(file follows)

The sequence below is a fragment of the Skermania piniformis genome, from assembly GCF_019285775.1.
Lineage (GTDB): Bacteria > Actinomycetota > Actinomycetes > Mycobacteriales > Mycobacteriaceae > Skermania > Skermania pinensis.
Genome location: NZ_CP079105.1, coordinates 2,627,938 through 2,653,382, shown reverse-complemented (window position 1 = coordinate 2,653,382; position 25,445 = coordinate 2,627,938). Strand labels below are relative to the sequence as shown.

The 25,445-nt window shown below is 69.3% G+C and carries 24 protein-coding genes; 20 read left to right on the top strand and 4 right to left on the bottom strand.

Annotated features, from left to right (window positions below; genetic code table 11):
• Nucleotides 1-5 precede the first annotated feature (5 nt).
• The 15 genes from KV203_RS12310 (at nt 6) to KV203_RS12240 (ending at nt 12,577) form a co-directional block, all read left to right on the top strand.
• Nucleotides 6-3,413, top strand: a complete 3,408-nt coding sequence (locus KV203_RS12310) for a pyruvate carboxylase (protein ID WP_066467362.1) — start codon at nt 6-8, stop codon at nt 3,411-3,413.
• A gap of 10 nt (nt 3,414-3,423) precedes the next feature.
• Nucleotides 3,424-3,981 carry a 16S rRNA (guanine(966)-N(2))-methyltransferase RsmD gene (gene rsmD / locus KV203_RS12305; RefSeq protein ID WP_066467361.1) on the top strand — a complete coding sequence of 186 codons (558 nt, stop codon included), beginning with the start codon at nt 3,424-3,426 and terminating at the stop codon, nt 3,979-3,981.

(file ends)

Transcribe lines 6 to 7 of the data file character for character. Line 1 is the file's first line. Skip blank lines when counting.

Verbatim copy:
• Nucleotides 1-5 precede the first annotated feature (5 nt).
• The 15 genes from KV203_RS12310 (at nt 6) to KV203_RS12240 (ending at nt 12,577) form a co-directional block, all read left to right on the top strand.